Abstract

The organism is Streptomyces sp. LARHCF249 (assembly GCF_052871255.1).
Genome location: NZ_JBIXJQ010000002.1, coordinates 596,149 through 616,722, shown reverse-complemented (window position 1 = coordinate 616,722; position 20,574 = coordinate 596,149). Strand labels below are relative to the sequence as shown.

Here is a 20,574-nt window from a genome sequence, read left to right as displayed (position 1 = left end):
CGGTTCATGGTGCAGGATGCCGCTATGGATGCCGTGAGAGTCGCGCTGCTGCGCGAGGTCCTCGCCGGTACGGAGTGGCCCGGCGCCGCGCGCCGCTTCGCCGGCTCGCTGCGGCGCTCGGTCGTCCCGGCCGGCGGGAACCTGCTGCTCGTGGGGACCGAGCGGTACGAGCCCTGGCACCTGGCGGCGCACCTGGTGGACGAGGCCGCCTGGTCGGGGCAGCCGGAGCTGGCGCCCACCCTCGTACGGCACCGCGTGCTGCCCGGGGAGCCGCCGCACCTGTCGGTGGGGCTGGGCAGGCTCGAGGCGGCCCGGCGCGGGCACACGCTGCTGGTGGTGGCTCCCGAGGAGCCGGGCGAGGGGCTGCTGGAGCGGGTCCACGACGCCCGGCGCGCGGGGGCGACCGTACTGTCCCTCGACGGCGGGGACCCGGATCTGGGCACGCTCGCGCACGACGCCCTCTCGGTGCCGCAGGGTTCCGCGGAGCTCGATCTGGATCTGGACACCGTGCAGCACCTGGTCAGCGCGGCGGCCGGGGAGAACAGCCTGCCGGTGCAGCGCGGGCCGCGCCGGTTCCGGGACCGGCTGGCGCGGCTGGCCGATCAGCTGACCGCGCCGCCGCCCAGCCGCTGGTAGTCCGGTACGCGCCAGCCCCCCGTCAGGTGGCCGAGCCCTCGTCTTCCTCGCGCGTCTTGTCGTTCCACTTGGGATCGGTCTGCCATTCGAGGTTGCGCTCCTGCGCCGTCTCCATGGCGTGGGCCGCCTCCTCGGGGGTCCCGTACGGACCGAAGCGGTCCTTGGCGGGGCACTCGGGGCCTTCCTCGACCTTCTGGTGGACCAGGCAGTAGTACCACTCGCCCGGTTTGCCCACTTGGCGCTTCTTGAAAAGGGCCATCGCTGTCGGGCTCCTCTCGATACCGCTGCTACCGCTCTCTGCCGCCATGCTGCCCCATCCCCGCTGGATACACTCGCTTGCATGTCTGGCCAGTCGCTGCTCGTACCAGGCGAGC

The foredeep deposits of Northern Sicily, indicated as Sicilidi units, have undergone different deformations since Oligocene time. The resulting tectonic structures, analysed in several outcrops in the Eastern Madonie Mts, are 1 cm-to-100 m in scale and are similar to the larger structures forming the Sicily belt, allowing for scale extrapolation. Also the overprinting relationships of the minor structures recorded in the so-called Tufiti di Tusa reflect the sequence of fault activation which determined the present-day geometry of the tectonic units, suggesting that the tectonic evolution of the foreland basin developed during the stacking of the Maghrebide fold-and-thrust belt. The overprinting relationships between the mesoscopic structures indicate that the flysch-like succession (Tufiti di Tusa Fm. auct.) experienced layer-parallel extension and sediment compaction, followed by thrusting, low-angle normal faulting and renewed compression/transpression. The earlier episode of extension is related to the tectonic regime which affected the foredeep ahead of the thrust front during the Oligocene. Compression, in places represented by fault reactivation and inversion, reflects the foredeep deformation, progressively incorporated into the belt during the Miocene. The second event of extension overprints folding and faulting, in places inducing negative inversion of the contractional structures during the Late Miocene, and is related to chain collapse on reaching supercritical wedge taper conditions. The transpressional neotectonic structures reflect the shear zone that has affected the Southern Tyrrhenian margin since the Pliocene.

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